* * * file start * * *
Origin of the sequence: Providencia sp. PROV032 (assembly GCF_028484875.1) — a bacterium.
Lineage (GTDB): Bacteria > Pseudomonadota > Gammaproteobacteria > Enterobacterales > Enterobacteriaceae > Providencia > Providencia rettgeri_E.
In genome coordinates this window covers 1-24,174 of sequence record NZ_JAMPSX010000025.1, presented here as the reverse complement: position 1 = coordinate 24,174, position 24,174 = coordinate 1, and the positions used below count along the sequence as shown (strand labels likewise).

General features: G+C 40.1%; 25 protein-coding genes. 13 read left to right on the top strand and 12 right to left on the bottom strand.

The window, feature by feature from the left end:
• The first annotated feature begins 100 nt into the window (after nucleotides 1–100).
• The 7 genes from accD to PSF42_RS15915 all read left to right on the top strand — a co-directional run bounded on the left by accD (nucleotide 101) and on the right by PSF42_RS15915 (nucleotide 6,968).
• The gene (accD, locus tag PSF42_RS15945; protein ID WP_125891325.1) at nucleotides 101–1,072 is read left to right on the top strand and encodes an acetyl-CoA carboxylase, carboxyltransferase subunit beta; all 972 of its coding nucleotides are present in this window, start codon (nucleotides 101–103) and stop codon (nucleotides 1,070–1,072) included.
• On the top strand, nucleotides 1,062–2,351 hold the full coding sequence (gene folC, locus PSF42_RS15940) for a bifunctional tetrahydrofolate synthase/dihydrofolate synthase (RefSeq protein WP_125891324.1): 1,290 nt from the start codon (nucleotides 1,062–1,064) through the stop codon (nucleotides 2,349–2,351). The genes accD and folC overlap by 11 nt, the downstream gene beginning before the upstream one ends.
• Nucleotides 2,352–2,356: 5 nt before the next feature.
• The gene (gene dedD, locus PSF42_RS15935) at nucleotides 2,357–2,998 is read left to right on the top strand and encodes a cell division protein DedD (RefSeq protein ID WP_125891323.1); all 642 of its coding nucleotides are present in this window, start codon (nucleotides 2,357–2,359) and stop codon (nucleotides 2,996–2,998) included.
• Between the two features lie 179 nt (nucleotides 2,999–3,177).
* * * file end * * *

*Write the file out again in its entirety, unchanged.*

Origin of the sequence: Providencia sp. PROV032 (assembly GCF_028484875.1) — a bacterium.
Lineage (GTDB): Bacteria > Pseudomonadota > Gammaproteobacteria > Enterobacterales > Enterobacteriaceae > Providencia > Providencia rettgeri_E.
In genome coordinates this window covers 1-24,174 of sequence record NZ_JAMPSX010000025.1, presented here as the reverse complement: position 1 = coordinate 24,174, position 24,174 = coordinate 1, and the positions used below count along the sequence as shown (strand labels likewise).

General features: G+C 40.1%; 25 protein-coding genes. 13 read left to right on the top strand and 12 right to left on the bottom strand.

The window, feature by feature from the left end:
• The first annotated feature begins 100 nt into the window (after nucleotides 1–100).
• The 7 genes from accD to PSF42_RS15915 all read left to right on the top strand — a co-directional run bounded on the left by accD (nucleotide 101) and on the right by PSF42_RS15915 (nucleotide 6,968).
• The gene (accD, locus tag PSF42_RS15945; protein ID WP_125891325.1) at nucleotides 101–1,072 is read left to right on the top strand and encodes an acetyl-CoA carboxylase, carboxyltransferase subunit beta; all 972 of its coding nucleotides are present in this window, start codon (nucleotides 101–103) and stop codon (nucleotides 1,070–1,072) included.
• On the top strand, nucleotides 1,062–2,351 hold the full coding sequence (gene folC, locus PSF42_RS15940) for a bifunctional tetrahydrofolate synthase/dihydrofolate synthase (RefSeq protein WP_125891324.1): 1,290 nt from the start codon (nucleotides 1,062–1,064) through the stop codon (nucleotides 2,349–2,351). The genes accD and folC overlap by 11 nt, the downstream gene beginning before the upstream one ends.
• Nucleotides 2,352–2,356: 5 nt before the next feature.
• The gene (gene dedD, locus PSF42_RS15935) at nucleotides 2,357–2,998 is read left to right on the top strand and encodes a cell division protein DedD (RefSeq protein ID WP_125891323.1); all 642 of its coding nucleotides are present in this window, start codon (nucleotides 2,357–2,359) and stop codon (nucleotides 2,996–2,998) included.
• Between the two features lie 179 nt (nucleotides 2,999–3,177).